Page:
By Sarina Trangle
After bills to raise the gambling age to 21 stalled in state Legislature committees last year, Ozone Park lawmakers hope the measures’ odds will shake out better this session.
State Sen. Joseph Addabbo Jr. (D-Howard Beach) and state Assemblyman Phillip Goldfeder (D-Rockaway Beach) introduced bills in January that would prohibit anyone under 21 from gambling in New York, noting concerns about the Resorts World racino in South Ozone Park.
Addabbo said that in the last session the Racing, Gaming and Wagering Committee was preoccupied with the recently passed referendum to authorize up to seven full-scale casinos in New York. He said now that there will be more casinos to regulate, he wants to convince colleagues that gambling poses a danger for 18- to-20-year-olds currently allowed in racetrack casinos, often called racinos.
“I am optimistic that we can pass it. It has no real price tag. It doesn’t cost the state any money. There’s no real fiscal impact,” Addabbo said. “The bottom line is, why not?”
Goldfeder’s bill has attracted three co-sponsors — Assemblymen Tom Abinanti (D-Greenburgh), Steven Cymbrowitz (D-Brooklyn) and Michael Miller (D-Woodhaven) — and moved to the Committee on Racing and Wagering. Sen. Liz Krueger (D-Manhattan) has signed on as a co-sponsor of Addabbo’s bill, which is in the Racing, Gaming and Wagering Committee.
Because altering the gambling age would require an amendment to the state constitution, it would require both the Assembly and State to twice approve the legislation and then voters’ approval via a ballot referendum.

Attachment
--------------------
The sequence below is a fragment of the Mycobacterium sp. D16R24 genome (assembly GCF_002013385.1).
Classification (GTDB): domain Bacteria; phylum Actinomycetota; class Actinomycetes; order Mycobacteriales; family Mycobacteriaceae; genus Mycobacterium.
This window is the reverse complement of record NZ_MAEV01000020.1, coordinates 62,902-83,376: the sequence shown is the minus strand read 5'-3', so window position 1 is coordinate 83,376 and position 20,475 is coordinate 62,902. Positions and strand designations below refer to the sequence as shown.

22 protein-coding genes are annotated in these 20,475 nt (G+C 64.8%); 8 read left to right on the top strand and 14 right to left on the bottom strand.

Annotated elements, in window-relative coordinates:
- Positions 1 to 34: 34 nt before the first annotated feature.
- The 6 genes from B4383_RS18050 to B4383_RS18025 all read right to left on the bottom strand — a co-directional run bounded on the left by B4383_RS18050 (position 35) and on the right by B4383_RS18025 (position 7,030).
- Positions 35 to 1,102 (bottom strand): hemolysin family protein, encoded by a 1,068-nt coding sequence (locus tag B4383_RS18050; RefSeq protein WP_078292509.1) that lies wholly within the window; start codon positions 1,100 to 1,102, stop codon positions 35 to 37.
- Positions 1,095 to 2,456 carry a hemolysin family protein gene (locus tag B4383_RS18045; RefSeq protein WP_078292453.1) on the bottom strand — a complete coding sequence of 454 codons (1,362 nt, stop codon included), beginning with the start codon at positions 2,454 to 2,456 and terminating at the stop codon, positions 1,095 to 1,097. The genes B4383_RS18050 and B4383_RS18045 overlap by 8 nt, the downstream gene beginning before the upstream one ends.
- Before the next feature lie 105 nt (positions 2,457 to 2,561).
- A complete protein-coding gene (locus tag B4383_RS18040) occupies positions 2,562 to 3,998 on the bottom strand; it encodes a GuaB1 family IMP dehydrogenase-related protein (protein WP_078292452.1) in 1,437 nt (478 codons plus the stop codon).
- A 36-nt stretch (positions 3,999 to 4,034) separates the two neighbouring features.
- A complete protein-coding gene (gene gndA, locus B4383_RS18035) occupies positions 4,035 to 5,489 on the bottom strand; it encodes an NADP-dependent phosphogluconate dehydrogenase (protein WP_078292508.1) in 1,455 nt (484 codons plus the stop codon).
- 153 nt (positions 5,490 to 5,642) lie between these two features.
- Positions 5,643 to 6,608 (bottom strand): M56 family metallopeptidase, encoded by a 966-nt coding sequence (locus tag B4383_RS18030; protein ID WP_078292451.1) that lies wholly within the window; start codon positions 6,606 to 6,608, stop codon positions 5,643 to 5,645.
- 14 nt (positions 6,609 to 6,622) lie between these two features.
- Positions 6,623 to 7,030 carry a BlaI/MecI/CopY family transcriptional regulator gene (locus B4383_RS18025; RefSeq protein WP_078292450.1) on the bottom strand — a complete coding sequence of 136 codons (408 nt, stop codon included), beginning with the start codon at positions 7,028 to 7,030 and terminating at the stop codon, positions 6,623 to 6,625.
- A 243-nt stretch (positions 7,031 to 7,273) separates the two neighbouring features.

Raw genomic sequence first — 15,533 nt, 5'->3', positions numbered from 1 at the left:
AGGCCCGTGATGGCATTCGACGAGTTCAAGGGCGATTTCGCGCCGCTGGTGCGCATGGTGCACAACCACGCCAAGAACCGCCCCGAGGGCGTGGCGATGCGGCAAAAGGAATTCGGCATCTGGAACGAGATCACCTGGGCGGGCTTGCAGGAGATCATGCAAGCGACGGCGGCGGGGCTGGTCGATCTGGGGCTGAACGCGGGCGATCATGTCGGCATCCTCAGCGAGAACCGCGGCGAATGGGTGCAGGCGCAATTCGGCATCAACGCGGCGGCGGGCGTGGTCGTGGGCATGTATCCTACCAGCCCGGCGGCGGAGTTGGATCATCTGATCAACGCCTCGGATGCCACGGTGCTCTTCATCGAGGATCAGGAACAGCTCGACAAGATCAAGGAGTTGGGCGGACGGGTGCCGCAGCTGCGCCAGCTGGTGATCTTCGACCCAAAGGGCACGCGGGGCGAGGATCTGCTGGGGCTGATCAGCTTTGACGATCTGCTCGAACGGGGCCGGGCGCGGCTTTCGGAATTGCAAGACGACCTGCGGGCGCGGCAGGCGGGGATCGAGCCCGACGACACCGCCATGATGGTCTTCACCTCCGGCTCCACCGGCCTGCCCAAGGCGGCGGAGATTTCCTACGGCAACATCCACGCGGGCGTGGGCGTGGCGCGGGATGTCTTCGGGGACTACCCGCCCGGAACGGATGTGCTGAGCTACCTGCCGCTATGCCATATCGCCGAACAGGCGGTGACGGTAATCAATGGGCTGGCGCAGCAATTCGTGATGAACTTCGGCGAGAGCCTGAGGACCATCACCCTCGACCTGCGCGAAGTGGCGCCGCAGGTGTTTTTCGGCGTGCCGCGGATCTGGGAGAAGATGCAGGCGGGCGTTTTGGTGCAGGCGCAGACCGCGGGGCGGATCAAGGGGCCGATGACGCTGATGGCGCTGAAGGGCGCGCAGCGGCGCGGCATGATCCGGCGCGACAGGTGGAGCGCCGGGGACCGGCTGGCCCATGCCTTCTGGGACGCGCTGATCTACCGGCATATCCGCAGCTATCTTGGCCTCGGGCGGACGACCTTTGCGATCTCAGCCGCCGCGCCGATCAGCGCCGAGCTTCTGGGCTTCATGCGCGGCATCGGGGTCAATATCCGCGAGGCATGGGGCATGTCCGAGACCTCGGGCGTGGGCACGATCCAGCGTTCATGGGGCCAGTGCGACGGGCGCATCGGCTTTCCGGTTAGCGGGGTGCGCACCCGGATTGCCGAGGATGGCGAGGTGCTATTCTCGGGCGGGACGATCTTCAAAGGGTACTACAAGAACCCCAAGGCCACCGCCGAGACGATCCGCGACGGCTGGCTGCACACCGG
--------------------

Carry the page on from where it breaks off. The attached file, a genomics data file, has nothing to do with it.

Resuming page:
Goldfeder said he was concerned by the prevalence of younger gamblers at Resorts World, which he said can make it difficult for the racino to prevent underage drinking.
Addabbo said Resorts World has had issues with underage gamblers and its proximity to John Adams High School is distressing.
Both lawmakers emphasized that other major gambling establishments like Atlantic City are not open to those under 21.
“The gambling addition, once it is an addition, knows no boundaries, certainly not age,” Addabbo said. “There’s a big difference between 18 and 21 in terms of maturity.”
A memo attached to the Assembly bill notes that 10 percent of adolescents in New York — about 140,000 people — have experienced problem gambling, according to the New York State Council on Problem Gambling. The organization Youth Gambling International estimates that 18-to-21-year-olds are three times more likely to have gambling problems.
Kerri Lyon, a spokeswoman for Resorts World, would not say whether the business supported the bills, but said the racino would implement any changes approved by the state. About 2 percent of Resorts World’s clientele is under 21, according to Lyon.
The Business Council of New York State, which helped start a political action committee to promote the casino expansion referendum, did not return calls for comment.
Gov. Andrew Cuomo, Assembly Speaker Sheldon Silver (D-Manhattan) and Senate Co-Majority Leaders Dean Skelos (R-Rockville Centre) and Jeffrey Klein (D-Bronx) did not respond to requests for comment before deadline.
Addabbo said he had introduced a second bill that would classify security guards at Resorts World as “peace officers” so they were authorized to arrest people, rather than detaining them while police officers from the 106th Precinct drove to the racino.
“Right now, they have to take a patrol off the streets of our neighborhood, which should be there patrolling for our residents,” Addabbo said. “They are tied up for hours at Resorts World.”
Reach reporter Sarina Trangle at 718-260-4546 or by e-mail at firstname.lastname@example.org.